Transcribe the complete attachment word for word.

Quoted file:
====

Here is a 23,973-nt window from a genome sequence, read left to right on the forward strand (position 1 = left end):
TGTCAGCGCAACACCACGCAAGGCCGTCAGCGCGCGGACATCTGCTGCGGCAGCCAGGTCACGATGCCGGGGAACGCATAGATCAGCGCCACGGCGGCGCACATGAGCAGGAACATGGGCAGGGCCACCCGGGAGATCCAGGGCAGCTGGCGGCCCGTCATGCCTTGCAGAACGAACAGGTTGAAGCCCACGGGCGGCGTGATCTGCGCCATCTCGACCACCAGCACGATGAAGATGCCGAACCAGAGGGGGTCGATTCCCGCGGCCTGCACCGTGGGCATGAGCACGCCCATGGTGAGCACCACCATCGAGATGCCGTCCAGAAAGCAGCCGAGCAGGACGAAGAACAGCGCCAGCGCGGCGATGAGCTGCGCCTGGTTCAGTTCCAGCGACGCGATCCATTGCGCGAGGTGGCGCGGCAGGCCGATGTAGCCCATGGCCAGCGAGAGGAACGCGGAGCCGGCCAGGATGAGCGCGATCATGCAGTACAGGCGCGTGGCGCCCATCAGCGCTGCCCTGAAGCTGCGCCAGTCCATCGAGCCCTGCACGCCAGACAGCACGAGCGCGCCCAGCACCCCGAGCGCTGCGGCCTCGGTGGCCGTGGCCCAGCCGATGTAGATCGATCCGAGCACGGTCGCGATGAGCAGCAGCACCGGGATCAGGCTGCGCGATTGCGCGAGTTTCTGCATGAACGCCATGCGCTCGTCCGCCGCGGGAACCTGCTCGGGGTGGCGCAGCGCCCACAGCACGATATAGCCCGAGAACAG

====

Here is a 23,973-nt window from a genome sequence, read left to right on the forward strand (position 1 = left end):
TGTCAGCGCAACACCACGCAAGGCCGTCAGCGCGCGGACATCTGCTGCGGCAGCCAGGTCACGATGCCGGGGAACGCATAGATCAGCGCCACGGCGGCGCACATGAGCAGGAACATGGGCAGGGCCACCCGGGAGATCCAGGGCAGCTGGCGGCCCGTCATGCCTTGCAGAACGAACAGGTTGAAGCCCACGGGCGGCGTGATCTGCGCCATCTCGACCACCAGCACGATGAAGATGCCGAACCAGAGGGGGTCGATTCCCGCGGCCTGCACCGTGGGCATGAGCACGCCCATGGTGAGCACCACCATCGAGATGCCGTCCAGAAAGCAGCCGAGCAGGACGAAGAACAGCGCCAGCGCGGCGATGAGCTGCGCCTGGTTCAGTTCCAGCGACGCGATCCATTGCGCGAGGTGGCGCGGCAGGCCGATGTAGCCCATGGCCAGCGAGAGGAACGCGGAGCCGGCCAGGATGAGCGCGATCATGCAGTACAGGCGCGTGGCGCCCATCAGCGCTGCCCTGAAGCTGCGCCAGTCCATCGAGCCCTGCACGCCAGACAGCACGAGCGCGCCCAGCACCCCGAGCGCTGCGGCCTCGGTGGCCGTGGCCCAGCCGATGTAGATCGATCCGAGCACGGTCGCGATGAGCAGCAGCACCGGGATCAGGCTGCGCGATTGCGCGAGTTTCTGCATGAACGCCATGCGCTCGTCCGCCGCGGGAACCTGCTCGGGGTGGCGCAGCGCCCACAGCACGATATAGCCCGAGAACAG